You cursed my work with thistles, thorns,
And now the thorns Your crown adorns.
What is the relationship between secular humanism, the desire for sex, anti-humanism, and the desire for violence?
Consider the typical Enlightenment argument in a nice AAA-1 syllogism:
All sexual desires are natural desires.
All natural desires are good.
Therefore, all sexual desires are good.
Then, consider in an identical AAA-1 syllogism a similar argument of some in the counter-Enlightenment:
All desires for violence are natural desires.
All natural desires are good.
Therefore, all desires for violence are good.
If we take the premise “all natural desires are good” seriously, we are brought to a troubling conclusion, what Charles Taylor calls anti-humanism: “Anti-humanism is not just a black hole, an absence of values, but also a new valorization of death, and sometimes violence” (A Secular Age, p. 638).
To follow Jesus, Christians must say not all of our natural desires are good (Matthew 15:19). We oppose 1) anti-humanism’s valorization of death and violence, and more controversially we oppose 2) secular humanism’s approval of sexual immorality.
Jesus says, “For out of the heart come evil thoughts, murder, adultery, sexual immorality, theft, false witness, slander” (Matthew 15:19, emphasis mine).
“The prophet, it is written, ‘stretched himself upon the child.’ One would have thought it should be written, ‘he contracted himself!’ He was a full-grown man, and the other a mere lad. Should it not be ‘he contracted himself’? No, ‘he stretched himself;’ and, mark you, no stretching is hard than for a man to stretch himself to a child. He is no fool who can talk to children; a simpleton is much mistaken if he thinks that his folly can interest boys and girls. It needs our best wits, our most industrious studies, our most earnest thoughts, our ripest powers, to teach our little ones. You will not quicken the child until you have stretched yourself; and, though it seems a strange thing, yet it is so. The wisest man will need to exercise all his abilities if he would become a successful teacher of the young” (The Soul Winner, p. 156).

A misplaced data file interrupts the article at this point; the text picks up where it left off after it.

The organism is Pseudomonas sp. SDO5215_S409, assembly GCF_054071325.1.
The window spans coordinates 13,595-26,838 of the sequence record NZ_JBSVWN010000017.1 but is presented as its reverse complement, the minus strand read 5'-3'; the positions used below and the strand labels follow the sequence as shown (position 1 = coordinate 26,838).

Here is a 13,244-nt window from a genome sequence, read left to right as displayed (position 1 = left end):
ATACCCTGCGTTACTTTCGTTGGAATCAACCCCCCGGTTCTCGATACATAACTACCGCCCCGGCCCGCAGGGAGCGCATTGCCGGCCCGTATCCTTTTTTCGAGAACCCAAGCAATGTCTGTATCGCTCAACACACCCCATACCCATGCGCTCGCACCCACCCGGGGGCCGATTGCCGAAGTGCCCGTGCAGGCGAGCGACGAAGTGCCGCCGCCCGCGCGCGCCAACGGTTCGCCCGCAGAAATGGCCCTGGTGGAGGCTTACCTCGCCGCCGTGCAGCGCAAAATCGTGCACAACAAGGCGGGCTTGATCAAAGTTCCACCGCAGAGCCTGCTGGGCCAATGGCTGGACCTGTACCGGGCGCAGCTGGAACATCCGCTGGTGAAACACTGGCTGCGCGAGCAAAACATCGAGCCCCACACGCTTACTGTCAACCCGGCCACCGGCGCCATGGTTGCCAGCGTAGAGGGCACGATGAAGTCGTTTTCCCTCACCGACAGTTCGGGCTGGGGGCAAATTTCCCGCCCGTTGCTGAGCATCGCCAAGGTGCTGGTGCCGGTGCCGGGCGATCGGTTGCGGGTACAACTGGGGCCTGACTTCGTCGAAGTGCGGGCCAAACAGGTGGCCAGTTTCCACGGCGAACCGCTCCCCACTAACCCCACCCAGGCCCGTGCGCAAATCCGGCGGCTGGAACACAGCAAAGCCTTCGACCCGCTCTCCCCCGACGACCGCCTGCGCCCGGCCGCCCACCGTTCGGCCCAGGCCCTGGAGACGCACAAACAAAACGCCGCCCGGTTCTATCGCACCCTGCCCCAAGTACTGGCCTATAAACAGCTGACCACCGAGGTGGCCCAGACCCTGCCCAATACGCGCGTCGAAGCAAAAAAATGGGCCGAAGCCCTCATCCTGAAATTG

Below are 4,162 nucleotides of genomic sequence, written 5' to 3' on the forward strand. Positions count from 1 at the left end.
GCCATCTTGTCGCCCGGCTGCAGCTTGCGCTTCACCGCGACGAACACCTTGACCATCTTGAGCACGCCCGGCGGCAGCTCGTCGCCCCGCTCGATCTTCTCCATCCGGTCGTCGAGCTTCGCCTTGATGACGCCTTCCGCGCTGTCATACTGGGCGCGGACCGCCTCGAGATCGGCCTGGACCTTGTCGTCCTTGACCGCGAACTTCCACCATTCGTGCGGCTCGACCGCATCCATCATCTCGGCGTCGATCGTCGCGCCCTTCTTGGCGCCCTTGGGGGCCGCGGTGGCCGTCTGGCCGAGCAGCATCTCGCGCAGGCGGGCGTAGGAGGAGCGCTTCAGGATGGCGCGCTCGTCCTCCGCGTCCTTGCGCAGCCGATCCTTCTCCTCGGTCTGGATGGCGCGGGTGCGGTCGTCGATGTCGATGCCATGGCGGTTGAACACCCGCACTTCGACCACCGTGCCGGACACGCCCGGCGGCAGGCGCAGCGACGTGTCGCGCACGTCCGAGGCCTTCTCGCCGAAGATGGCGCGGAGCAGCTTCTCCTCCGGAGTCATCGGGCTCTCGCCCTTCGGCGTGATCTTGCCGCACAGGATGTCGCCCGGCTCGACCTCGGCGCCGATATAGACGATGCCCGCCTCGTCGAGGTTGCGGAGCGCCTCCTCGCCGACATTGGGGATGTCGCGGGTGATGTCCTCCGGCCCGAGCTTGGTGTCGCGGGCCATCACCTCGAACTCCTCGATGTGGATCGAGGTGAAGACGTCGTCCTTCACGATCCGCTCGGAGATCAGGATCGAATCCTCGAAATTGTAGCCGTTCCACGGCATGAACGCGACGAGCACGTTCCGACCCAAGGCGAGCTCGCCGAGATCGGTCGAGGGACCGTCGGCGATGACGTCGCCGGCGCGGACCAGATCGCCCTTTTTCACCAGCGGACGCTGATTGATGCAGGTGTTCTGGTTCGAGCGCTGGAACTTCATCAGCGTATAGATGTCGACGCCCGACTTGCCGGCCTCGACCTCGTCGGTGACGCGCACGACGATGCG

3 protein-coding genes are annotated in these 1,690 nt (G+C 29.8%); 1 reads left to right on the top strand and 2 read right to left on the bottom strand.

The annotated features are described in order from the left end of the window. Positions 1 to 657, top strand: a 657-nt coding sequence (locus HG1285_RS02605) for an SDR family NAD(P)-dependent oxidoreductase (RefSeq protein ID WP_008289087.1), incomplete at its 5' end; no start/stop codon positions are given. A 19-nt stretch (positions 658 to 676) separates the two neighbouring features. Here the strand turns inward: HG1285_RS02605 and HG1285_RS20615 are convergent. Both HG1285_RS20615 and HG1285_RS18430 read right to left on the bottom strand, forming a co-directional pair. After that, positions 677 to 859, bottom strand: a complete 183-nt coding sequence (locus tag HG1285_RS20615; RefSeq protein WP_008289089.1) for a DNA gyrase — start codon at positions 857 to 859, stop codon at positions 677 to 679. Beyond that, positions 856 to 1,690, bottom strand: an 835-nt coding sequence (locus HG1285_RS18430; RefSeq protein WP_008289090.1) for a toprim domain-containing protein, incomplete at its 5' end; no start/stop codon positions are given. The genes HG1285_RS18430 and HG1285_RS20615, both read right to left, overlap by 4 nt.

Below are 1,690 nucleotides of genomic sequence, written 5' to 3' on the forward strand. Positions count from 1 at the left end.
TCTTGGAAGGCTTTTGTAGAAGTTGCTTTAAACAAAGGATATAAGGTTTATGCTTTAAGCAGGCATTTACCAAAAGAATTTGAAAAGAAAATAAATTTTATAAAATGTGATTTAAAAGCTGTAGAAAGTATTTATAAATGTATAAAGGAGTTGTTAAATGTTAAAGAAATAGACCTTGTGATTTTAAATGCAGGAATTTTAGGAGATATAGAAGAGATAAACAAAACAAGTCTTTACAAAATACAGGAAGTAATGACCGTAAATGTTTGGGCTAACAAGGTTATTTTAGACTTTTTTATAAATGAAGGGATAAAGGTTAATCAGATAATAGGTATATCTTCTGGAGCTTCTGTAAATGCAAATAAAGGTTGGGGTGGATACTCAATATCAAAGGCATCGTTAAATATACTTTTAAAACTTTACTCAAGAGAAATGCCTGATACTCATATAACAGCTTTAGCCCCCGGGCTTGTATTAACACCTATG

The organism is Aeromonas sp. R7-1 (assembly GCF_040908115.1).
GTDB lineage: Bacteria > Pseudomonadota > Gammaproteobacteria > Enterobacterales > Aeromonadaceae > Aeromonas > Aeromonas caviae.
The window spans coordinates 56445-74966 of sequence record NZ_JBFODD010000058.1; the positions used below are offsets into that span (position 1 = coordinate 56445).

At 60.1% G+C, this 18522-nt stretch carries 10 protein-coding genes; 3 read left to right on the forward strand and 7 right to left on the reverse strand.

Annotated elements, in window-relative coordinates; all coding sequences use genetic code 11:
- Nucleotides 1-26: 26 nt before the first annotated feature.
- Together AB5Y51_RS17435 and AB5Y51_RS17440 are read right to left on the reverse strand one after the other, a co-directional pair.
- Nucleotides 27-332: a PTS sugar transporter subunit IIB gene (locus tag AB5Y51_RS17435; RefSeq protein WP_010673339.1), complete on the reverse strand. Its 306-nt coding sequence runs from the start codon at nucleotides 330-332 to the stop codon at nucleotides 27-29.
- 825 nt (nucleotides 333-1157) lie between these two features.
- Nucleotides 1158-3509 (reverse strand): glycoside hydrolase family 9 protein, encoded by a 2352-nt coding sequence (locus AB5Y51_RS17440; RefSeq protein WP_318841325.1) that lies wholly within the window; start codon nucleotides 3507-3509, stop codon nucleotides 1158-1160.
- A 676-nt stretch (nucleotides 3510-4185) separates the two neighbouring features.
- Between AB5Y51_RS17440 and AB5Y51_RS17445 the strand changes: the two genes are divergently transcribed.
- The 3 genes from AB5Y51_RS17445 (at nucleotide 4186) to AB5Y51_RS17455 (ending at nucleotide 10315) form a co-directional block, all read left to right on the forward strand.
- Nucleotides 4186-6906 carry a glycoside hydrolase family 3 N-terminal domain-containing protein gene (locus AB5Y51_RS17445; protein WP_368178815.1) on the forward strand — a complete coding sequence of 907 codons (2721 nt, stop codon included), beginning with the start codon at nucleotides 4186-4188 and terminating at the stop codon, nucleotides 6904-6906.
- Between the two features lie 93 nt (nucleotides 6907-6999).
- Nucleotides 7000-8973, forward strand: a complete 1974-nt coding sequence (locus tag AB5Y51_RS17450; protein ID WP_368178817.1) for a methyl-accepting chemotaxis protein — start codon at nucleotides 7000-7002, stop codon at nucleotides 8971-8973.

When I say “love,” what images come to your mind?
Here are just a few images of love I see in my community. A group of friends gathers around a family to help them load their moving truck and move to a new home. A group of young friends offer free childcare so parents can go on a date night. When a young couple loses their newborn child soon after birth, their pastor visits them in the hospital to weep and mourn with them, and their friends buy them a vacation to help them recover. A 10 year-old hugs his 25-year old friend good-bye. Two grown men meet over a cup of coffee to talk honestly about their struggles, fears, work, families, and dreams. A young couple are struggling to take care of their newborn, so their friends bring them dinner every night for two weeks. A family has a leak in their roof, and their friends fix it so the family can save money. A single man needs housing; a family welcomes him in their home and he becomes a part of their family. A family joyfully adopts a child.
The reason I share these verbal images is this: when writing about love, there is a very real danger. The danger is that love would be reduced from a concrete and beautiful part of personal experience to a bland and abstract idea. When I speak about love here, in somewhat abstract terms, it is my sincere hope that love will take concrete expression in your personal experience and in mine.
A Brief History of Love Since the Middle Ages
Augustine (354 A.D. to 430 A.D.), following biblical teaching, asserted that God is love, and love is from God. He believed that man is in need of divine grace in order to love God and love his neighbors as fully as possible. Pelagius (360 A.D. to 418 A.D.) contradicted Augustine, insisting man doesn’t need divine grace in order to live righteously and love others properly. (If you are unfamiliar with the conflict between Augustine and Pelagius, see R.C. Sproul’s piece here.) As the Enlightenment eclipsed the Middle Ages, Rousseau (1712 A.D. to 1778 A.D.), the father of modern secular humanism, insisted that man, not God, is the source of love. Then came the counter-Enlightenment: reductive materialist thinkers like Nietzsche (1844-1900) insist that love is just chemical reactions.